• Smart Systems Platforms With Real Data Management Capabilities Are Fundamental to Success. With more players focusing on the Smart Systems opportunity the competition for customers is heating up.  New entrants are quickly realizing that in order to be profitable it will be necessary to connect large volumes of devices to scale revenue opportunities and, as a result, seeking new ways to differentiate their services beyond simple device enablement and connectivity services. Beyond this, enabling complex use cases requires advanced data management, integration and collaboration tools as well as machine learning-enabled analytics.
  • Alliances Are Key to Success.The dynamics surrounding the Smart Systems and Services are incredibly complex.  Basic enablement, network connectivity, device and machine integration into platforms and providing new services, value-added applications, and other device management functions are all needs that generally must be addressed when customers seek to connect intelligent machines and devices.  Given all of the aspects that must be addressed from the customer standpoint, alliances represent the best available means to address the challenges facing an OEM or the end customer and also create maximum value for all parties involved.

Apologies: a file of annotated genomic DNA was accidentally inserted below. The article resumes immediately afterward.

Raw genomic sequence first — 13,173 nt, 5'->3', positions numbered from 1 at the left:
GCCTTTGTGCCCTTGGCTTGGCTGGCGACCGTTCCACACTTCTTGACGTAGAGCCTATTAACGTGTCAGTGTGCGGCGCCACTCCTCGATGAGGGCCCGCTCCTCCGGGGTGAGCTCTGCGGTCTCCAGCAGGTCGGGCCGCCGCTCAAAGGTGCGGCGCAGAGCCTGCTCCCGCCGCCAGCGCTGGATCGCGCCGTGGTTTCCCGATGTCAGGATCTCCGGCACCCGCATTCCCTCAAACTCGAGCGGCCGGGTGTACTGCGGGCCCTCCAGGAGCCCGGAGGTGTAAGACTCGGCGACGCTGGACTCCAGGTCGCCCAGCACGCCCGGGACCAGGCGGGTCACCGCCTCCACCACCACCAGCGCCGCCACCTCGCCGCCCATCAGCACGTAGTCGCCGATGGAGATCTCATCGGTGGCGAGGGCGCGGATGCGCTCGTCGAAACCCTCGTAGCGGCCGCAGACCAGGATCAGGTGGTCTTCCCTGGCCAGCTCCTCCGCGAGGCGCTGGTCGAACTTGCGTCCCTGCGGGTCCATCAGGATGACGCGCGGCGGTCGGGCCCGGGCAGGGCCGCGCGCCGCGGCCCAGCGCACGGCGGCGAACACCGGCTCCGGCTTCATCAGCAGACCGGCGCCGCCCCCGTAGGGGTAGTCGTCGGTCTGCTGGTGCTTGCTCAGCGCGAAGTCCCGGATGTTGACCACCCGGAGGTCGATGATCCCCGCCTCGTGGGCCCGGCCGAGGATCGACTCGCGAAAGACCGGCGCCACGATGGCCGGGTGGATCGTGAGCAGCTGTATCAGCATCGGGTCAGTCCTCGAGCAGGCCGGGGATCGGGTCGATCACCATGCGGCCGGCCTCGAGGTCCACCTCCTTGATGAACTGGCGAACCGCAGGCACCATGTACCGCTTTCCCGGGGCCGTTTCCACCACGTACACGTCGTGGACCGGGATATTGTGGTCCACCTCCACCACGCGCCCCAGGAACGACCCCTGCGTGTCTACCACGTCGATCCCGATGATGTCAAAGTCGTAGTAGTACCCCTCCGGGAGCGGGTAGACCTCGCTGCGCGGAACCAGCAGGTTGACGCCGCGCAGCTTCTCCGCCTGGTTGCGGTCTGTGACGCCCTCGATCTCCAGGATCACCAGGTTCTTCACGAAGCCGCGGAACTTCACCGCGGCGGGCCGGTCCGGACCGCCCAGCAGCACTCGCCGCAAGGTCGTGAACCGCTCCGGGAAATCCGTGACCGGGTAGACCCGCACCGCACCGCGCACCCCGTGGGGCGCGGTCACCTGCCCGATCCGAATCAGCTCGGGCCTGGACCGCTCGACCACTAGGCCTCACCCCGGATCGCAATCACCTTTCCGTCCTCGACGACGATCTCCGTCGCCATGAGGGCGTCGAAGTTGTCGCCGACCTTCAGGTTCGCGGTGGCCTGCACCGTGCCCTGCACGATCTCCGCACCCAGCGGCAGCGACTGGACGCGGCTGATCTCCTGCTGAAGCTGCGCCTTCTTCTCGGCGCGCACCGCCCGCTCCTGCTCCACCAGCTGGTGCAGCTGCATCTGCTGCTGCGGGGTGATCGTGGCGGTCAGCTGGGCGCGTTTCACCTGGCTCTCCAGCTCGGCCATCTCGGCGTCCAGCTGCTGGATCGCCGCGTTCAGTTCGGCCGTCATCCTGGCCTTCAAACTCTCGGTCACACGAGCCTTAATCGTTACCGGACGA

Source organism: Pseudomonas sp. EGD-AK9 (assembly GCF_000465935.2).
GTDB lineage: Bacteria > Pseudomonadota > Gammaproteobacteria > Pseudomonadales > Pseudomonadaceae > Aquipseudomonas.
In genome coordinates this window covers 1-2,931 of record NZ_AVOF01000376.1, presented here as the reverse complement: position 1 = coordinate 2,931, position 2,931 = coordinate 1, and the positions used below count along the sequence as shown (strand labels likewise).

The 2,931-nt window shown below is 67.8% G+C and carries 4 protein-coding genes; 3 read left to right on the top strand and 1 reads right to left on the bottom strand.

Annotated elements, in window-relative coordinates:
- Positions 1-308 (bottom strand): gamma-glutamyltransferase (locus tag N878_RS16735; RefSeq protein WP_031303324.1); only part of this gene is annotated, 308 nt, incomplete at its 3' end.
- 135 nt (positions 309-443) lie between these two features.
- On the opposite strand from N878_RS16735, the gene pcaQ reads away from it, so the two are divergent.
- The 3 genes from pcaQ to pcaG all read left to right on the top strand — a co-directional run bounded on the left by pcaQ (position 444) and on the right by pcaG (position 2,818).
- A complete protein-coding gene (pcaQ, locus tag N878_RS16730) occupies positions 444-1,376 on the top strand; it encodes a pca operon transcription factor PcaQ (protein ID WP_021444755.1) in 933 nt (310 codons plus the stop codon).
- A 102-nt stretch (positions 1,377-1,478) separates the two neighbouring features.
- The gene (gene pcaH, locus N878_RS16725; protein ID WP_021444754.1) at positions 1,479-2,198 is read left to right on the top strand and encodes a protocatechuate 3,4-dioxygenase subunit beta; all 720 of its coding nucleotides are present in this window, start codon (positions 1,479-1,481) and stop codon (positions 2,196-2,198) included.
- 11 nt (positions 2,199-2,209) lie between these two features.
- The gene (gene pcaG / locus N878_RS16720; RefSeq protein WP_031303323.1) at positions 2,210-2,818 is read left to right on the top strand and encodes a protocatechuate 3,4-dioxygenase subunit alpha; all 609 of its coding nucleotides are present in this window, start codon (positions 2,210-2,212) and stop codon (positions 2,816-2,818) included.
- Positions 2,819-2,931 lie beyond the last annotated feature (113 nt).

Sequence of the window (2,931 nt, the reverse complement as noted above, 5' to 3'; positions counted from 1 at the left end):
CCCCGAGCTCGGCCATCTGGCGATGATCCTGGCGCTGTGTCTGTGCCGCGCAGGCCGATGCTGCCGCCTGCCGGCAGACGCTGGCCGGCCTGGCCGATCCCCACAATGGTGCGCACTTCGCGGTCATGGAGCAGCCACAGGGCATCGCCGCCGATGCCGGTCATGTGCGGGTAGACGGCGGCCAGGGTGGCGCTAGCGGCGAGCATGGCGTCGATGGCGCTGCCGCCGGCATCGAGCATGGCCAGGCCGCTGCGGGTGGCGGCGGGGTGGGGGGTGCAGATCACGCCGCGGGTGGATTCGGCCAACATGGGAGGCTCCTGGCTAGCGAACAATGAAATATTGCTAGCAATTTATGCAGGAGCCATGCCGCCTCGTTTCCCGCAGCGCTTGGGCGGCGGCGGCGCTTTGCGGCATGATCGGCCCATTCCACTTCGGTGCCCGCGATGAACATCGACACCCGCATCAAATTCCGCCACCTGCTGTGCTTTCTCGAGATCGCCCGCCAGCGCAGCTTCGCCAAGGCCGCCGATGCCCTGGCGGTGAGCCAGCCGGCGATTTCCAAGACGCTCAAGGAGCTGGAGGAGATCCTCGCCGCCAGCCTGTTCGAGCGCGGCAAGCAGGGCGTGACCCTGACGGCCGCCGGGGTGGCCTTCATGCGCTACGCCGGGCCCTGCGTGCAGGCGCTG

• Alliances Between Infrastructure and Platform Innovators. Players that understand “current versus future” generation architecture (meaning players understand future data and information architecture)  are entering the market to deliver a broad and diverse scope of data management tools and solutions, representing an architectural shift that will significantly impact future competitive market structure.  Players like niolabs, Fathym SkyFoundry and Glassbeam are all changing the competitive landscape, while the insane number of new platform players that think simple functions like device integration, connectivity services and device management equal the total requirements picture for the whole IoT opportunity. This newer generation players understand that a forward-looking, emerging technology architecture that reduces the time and cost of developing complex, high-value smart systems and services applications is a minimum requirement for success.  Longer term services disruption and expansion requires new architectural foundations and developments, including tools for easier application development that can manage diverse data types as well as time series data, “embedded” system development tools and reference designs that are well integrated with control, networks and IT device management and, an entirely new information architecture. These capabilities must be deployable in the cloud, on premise and at the edge in a truly distributed architecture to meet the real requirements of smart systems